6. In State of Oregon v. Nodine, 198 Or 679, 259 P2d 1056, this court pointed out that the statutory conclusive presumption of "`an intent to murder is conclusively presumed from the deliberate use of a deadly weapon, causing death within a year, * * *'". ORS 41.350 (1) should not be given as an instruction of law if there is any evidence from which the jury could find the intent to kill did not exist. We said, "It is certainly illogical and apt to produce confusion to tell a jury in one breath that there is a conclusive presumption of an intent to kill and in the next to submit that question to the jury as one of fact for their determination." (198 Or 695). We would now add, that since the presumption of innocence is a species of evidence, instructions on conclusive presumptions as to intent should never be given in a criminal case. We also point out that the instruction as given is not the conclusive presumption provided by statute.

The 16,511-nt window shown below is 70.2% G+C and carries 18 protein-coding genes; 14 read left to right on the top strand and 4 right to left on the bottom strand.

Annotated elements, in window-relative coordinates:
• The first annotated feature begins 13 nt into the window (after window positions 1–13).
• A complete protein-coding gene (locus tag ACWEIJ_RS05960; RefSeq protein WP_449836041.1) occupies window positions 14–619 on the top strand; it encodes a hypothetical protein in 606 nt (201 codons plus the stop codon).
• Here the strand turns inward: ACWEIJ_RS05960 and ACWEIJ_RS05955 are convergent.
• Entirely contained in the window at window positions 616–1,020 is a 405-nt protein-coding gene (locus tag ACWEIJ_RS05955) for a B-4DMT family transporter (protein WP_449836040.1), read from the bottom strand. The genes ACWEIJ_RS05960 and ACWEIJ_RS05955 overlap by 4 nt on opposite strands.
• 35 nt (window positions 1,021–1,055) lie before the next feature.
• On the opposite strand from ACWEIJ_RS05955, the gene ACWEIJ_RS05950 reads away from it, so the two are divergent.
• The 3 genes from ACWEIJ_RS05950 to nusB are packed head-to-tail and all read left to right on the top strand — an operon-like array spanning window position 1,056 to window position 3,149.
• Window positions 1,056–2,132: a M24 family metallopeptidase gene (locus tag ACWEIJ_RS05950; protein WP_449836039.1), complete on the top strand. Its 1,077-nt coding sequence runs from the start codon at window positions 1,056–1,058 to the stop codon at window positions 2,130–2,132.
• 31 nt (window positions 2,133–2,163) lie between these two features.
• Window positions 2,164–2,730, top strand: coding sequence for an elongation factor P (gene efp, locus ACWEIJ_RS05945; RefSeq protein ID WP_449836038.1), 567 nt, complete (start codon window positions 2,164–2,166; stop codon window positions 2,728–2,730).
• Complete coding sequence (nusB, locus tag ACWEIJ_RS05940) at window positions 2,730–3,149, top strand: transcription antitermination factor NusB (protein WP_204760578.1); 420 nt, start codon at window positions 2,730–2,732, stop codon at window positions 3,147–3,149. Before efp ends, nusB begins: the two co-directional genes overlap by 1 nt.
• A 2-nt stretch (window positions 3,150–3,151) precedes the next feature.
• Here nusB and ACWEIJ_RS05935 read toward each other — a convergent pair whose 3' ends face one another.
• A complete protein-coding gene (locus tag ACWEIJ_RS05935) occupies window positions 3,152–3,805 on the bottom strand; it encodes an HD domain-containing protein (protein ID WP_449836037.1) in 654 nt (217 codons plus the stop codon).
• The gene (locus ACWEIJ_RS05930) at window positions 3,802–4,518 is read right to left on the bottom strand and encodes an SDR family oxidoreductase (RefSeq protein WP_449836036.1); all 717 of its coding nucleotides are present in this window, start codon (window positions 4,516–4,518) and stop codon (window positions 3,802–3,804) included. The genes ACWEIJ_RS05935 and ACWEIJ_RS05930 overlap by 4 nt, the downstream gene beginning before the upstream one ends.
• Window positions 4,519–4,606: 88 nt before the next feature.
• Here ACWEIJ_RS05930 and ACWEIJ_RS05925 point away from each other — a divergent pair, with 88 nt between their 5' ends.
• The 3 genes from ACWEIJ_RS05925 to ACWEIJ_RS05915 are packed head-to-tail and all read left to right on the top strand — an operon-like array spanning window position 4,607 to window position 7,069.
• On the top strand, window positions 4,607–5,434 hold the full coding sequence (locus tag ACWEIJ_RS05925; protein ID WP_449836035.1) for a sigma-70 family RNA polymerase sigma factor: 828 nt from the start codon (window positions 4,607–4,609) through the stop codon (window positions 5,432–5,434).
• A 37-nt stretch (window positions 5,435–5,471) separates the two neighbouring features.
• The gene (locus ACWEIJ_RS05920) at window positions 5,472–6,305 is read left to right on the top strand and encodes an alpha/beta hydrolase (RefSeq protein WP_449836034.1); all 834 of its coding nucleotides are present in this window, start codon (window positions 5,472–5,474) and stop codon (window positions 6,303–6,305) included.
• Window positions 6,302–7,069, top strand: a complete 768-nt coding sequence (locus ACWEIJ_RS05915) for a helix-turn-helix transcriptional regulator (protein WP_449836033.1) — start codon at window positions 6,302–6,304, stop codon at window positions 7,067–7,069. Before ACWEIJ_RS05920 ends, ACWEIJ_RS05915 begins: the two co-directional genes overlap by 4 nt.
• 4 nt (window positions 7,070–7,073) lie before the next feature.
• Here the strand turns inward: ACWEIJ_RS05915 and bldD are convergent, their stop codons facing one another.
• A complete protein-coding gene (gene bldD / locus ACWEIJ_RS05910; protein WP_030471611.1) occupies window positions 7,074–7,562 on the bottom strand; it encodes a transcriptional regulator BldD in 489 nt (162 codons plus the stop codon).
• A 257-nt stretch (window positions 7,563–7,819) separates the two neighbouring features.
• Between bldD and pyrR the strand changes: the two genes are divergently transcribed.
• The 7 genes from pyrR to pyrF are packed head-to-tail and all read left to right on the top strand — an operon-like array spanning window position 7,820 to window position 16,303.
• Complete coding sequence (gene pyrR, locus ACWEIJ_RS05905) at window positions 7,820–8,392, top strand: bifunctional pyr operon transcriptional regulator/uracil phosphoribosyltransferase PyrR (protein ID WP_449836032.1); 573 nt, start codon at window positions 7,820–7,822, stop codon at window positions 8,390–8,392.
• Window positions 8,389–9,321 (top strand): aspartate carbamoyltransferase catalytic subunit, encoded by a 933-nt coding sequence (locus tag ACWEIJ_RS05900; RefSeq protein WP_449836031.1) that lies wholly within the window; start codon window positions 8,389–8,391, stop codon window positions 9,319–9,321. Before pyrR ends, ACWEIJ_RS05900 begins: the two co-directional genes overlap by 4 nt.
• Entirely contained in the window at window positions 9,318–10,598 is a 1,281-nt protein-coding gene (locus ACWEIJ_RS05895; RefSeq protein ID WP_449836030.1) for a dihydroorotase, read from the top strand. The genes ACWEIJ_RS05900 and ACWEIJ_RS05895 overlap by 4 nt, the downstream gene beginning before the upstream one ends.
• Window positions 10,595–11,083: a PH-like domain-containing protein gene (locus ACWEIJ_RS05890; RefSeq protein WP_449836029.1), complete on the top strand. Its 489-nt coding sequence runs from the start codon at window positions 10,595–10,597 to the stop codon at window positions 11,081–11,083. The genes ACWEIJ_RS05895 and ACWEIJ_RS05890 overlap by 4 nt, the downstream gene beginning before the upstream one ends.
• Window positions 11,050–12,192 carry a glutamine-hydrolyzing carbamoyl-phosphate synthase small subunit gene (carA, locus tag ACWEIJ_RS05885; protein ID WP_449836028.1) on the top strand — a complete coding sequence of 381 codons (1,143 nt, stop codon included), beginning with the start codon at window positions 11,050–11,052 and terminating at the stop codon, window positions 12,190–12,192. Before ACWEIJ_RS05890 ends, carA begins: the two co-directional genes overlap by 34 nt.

"The following presumptions, and no others, are conclusive: "* * * * * *528 "A malicious and guilty intent, from the deliberate commission of an unlawful act, for the purpose of injuring another." ORS 41.350 (2).

The only rule of law which resembles the instruction given is the rebuttable presumption that "An unlawful act was done with an unlawful intent." ORS 41.360 (2). Since the instruction given was erroneous, the question presented is whether or not it was prejudicial.

7. The statute under which the defendant was prosecuted and read to the jury is as follows:

"If any person administers to any woman pregnant with a child any medicine, drug or substance whatever, or uses or employs any instrument or other means, with intent thereby to destroy such child, unless the same is necessary to preserve the life of such mother, such person shall, in case the death of such child or mother is thereby produced, be deemed guilty of manslaughter."